In the Talmud, we are admonished that if you take a life, you also have destroyed all of the generations that might come from that individual. Conversely, we are told that if you save one life, it is as though you have saved the world. I am not certain of the early life of Nicole Jon Sievers, but it appears that her mother, Linda Carroll Barraud, engraved this message in indelible ink on young Nicole’s psyche.
For over 25 years, Sievers has worked tirelessly and with complete devotion to improving the lives of adolescents and teens. She is all about promoting justice and encouraging resiliency. This passion is demonstrated by the many hats she’s worn to aid and inspire children as an Imago (relationship) therapist, a teacher, an educational district consultant, an Outward Bound instructor, and an author. Most recently, this busy heart has dabbled in film production with a documentary, Upstanders, coming out on IndieFlix next month.
In 2011, Sievers founded Stand for Courage Foundation (www.standforcourage.org) after learning statistics on bullying in this country. Through her own social work clients and experiences in group homes in Oregon, Nicole understood that beyond re-educating the bullies themselves, it was far more important to reach the bystanders, and empower them to stand up to those who would intimidate and abuse others. Armed with the information that 90 percent of bullies crave attention, Sievers felt there was another way to furnish this that could reverse the problem.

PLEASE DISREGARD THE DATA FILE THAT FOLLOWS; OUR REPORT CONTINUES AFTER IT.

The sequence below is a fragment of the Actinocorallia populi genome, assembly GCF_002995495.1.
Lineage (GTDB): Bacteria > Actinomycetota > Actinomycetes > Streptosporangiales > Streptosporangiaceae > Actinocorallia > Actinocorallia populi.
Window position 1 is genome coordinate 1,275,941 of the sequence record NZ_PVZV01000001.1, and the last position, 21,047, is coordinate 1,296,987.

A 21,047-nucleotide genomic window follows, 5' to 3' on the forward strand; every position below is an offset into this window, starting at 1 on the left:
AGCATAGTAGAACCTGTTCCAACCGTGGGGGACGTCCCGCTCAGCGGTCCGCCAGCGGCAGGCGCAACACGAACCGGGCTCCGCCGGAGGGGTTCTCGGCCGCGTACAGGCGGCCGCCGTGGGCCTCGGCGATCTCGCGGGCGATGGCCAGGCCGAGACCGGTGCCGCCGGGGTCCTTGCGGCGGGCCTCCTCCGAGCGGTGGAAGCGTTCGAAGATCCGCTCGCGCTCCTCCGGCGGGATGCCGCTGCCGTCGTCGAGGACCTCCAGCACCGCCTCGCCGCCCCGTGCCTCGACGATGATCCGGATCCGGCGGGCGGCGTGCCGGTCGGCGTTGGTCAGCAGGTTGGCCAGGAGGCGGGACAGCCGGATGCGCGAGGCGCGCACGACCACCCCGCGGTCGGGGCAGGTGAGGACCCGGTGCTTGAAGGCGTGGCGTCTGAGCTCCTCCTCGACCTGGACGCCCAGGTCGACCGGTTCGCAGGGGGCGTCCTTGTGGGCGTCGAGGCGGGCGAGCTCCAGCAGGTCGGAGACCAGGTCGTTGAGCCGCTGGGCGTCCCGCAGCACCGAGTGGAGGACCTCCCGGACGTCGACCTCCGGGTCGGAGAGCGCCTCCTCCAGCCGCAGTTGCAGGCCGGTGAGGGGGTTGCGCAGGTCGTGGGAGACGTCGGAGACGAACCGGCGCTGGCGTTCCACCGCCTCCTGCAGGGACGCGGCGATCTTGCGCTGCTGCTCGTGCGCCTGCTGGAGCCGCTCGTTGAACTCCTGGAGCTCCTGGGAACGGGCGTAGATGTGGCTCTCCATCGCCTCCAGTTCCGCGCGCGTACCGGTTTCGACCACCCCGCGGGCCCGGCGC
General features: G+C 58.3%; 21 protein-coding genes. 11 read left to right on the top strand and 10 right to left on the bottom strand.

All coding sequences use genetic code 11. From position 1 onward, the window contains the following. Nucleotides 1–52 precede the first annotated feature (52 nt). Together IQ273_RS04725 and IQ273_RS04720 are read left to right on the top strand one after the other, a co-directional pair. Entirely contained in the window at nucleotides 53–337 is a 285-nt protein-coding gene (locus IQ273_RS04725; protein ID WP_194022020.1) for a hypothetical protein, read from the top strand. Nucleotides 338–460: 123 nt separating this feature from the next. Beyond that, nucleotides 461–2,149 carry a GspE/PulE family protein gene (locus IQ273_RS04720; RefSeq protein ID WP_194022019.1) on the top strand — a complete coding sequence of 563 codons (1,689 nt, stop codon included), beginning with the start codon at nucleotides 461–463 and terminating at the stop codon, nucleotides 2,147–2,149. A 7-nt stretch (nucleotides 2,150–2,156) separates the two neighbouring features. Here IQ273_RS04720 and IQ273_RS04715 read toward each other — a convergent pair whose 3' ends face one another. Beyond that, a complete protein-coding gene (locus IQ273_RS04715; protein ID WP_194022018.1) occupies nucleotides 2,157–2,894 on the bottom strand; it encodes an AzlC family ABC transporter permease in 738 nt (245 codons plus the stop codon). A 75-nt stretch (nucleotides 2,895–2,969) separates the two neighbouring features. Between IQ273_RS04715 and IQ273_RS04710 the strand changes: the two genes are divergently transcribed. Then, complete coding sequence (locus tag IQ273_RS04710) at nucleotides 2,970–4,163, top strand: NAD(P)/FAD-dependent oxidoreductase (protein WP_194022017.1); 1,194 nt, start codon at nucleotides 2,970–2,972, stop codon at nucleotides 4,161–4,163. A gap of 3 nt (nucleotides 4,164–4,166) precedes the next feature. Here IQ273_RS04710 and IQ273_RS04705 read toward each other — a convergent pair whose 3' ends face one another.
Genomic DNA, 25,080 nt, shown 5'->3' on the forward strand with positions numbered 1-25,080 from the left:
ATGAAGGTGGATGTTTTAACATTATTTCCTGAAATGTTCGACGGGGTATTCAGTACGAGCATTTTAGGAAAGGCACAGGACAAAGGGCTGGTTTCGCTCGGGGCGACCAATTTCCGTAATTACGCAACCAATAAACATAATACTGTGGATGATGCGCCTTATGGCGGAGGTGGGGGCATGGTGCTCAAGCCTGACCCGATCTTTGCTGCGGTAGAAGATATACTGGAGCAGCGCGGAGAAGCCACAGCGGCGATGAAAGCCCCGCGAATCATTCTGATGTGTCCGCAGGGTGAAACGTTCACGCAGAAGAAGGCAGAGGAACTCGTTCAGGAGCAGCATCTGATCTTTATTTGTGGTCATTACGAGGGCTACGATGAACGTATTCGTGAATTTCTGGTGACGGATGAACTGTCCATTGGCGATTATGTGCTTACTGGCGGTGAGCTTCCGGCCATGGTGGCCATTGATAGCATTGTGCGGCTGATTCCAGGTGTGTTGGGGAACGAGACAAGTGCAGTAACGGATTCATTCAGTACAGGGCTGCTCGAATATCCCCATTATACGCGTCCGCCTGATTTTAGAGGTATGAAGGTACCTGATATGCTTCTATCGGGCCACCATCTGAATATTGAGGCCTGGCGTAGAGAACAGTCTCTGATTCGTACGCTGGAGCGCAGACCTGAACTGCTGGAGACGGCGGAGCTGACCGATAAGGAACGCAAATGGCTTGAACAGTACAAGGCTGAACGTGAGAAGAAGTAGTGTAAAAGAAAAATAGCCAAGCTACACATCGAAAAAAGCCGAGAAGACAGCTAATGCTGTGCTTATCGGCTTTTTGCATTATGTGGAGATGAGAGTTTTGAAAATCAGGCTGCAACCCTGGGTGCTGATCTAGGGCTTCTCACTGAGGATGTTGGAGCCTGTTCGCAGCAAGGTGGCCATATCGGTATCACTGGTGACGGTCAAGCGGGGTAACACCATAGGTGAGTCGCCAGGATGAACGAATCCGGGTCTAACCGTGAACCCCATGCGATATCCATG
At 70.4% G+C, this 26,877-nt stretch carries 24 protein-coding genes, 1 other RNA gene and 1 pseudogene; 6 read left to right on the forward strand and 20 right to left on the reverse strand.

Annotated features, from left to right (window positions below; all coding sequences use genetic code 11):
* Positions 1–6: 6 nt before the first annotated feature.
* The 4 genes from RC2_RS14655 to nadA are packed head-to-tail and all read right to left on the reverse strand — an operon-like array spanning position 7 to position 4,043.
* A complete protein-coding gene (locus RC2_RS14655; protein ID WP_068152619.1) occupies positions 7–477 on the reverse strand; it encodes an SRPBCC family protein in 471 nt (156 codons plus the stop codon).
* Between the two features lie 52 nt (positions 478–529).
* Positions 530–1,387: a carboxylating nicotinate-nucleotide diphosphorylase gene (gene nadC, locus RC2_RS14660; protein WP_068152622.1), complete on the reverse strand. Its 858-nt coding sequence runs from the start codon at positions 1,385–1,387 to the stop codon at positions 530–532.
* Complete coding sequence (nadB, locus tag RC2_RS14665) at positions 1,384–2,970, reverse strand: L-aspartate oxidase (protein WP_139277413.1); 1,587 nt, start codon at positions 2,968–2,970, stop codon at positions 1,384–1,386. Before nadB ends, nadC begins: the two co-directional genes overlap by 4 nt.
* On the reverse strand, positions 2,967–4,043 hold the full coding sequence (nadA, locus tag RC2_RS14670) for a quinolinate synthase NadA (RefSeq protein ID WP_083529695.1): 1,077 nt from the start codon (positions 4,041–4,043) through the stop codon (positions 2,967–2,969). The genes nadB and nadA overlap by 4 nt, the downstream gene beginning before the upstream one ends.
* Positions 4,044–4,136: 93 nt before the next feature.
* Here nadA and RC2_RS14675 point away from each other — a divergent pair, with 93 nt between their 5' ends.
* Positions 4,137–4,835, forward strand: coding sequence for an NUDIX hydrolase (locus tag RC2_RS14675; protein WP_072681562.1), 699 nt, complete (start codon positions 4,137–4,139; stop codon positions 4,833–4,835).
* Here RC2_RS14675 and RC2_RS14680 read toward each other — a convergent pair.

What makes the program so successful and unique is that it is virtually student-led and peer-driven, executed and based on incentives, that we humans are programmed to seek.
This program has shown over a 69 percent reduction in bullying and its aftermath, which often includes suicidal ideation. Those most at-risk are youths who are the outliers, frequently LGBTQ children or immigrant children. By giving teen leaders clear markers and tools to help students see themselves and each other as important, impactful and skilled, peers begin to see their similarities instead of their differences. Everyone has been a target, and, through tacit approval, everyone has been a bully. This program allows everyone to save face and grow towards peaceful resolution. The author refers to a “positive call-out culture.” Rather than shaming or blaming, the program provides a forum for teens to think about their actions and consequences that will bring about a more harmonious world. Thanks to the Foundation’s generosity, the program has been offered to schools gratis, but this is not easy to maintain.
Sievers has co-authored a book, It’s Your Mind. Own It, which illustrates the different wiring of the adolescent brain. The book is intended to help families find “a safe power journey rather than a journey of disconnect or torture.” Two other books are soon to be released. The One and Only You! is a workbook for children aged 9-13. The goal of the workbook is to provide these youngsters with the tools required to ward off depression, anxiety and suicidal thoughts through Cognitive Behavior Therapy and mindfulness while recognizing and celebrating their unique gifts. A second book is a journal and poem created for the migrant children, entitled, The Traveler’s Light.